RELATIONS OF THE RIVER CHU TO ISSIK KUL. I13
evident, then, that the maintenance of the lake shore at A in a lake without outlet involves an extremely improbable correlation of two independent processes—a balancing or tilting of the region and an external climatic change. Hence a lake in which the shoreline remains nearly fixed at A, while it sinks to D (E) and rises to G (H), must in all probability be unlike the lake here postulated ; that is, it must be provided with an outlet, instead of being without one.
It is plain enough that an overflowing lake will keep its shoreline fixed at the outlet, however much it may change elsewhere on account of a tilting of its basin. Hence there can be no question that the recent valley erosion and valley drowning around Issik Kul are better accounted for by the example of a lake with, and not without, an outlet ; and it therefore seems reasonable to conclude that the present relations of the Chu to Issik Kul is exceptional, and that the river has generally flowed into and out from the lake. Under such conditions it may well be that the overflowing river was a comparatively small one ; and it is possible that the heavy valley deposits, now dissected, in the Chu Valley for the first 20 miles west of Issik Kul were accumulated there at a time when the river was too weak to sweep them away, as well as because of the block faulting of the neighboring ranges, as suggested in an earlier section. Indeed, there is a point about 5 miles west of Issik Kul where the fans from the range on the north would close the outlet valley, or raise its floor ioo or 150 feet over the present lake, if their slope were continued forward from their now dissected mass ; and it may be that when these fans were formed Issik Kul temporarily had no overflow.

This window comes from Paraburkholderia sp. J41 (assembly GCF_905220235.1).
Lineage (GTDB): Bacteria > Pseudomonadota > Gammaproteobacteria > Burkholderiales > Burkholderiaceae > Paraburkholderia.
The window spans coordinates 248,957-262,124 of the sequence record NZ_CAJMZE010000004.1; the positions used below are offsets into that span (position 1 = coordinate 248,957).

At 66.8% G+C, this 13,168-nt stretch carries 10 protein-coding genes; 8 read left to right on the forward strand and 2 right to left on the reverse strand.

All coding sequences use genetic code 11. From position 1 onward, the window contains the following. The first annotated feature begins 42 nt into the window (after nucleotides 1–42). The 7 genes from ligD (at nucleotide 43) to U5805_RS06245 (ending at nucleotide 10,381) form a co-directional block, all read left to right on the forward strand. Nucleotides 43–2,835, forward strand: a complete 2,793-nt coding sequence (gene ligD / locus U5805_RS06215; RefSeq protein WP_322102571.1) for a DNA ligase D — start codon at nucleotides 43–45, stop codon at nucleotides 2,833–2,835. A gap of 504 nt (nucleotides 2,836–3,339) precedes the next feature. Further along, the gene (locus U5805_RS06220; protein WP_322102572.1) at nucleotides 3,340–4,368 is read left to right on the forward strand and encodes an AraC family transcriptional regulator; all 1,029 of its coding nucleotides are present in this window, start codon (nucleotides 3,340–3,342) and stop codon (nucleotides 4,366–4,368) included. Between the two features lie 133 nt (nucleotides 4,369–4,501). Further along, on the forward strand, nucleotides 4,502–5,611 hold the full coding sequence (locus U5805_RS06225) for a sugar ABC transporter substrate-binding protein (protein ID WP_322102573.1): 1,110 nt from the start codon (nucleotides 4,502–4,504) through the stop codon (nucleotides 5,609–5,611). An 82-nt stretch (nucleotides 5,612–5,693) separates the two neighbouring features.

We are thus led to think that Issik Kul has generally had a water supply sufficient to cause overflow during the subrecent time of the erosion and the drowning of the valleys in its surrounding slopes of piedmont waste, and that the Chu has frequently or usually been an affluent of the lake ; also, that the fall of the lake from its 25-foot shoreline to its present level may be explained, in good part at least, by the diversion of the Chu past the west end of the lake, as well as by climatic change. It might be possible, by means of soundings, to extend the time to which these inferences apply, so as to include the earlier period in which the piedmont slopes and the eastern plain were aggraded.
It is, on the other hand, probable that the outlet of the lake may often have been of so small a volume that it ceased to overflow during arid epochs of secular duration, as well as during dry seasons. It is quite possible that the present era of desiccation may be of the former character, and in this connection it is noteworthy that, according to Schwarz, the level of Issik Kul was lowered by 2 meters from 1867 to 1877 (190o, 581). It should not, however, be forgotten that the inferences here offered are tentative. The history of the lake is evidently too complicated to be deciphered in a week's visit to part of its shores. It is a most inviting field for further study, and all the more so when its relation to human settlement is considered, as will appear in a later section.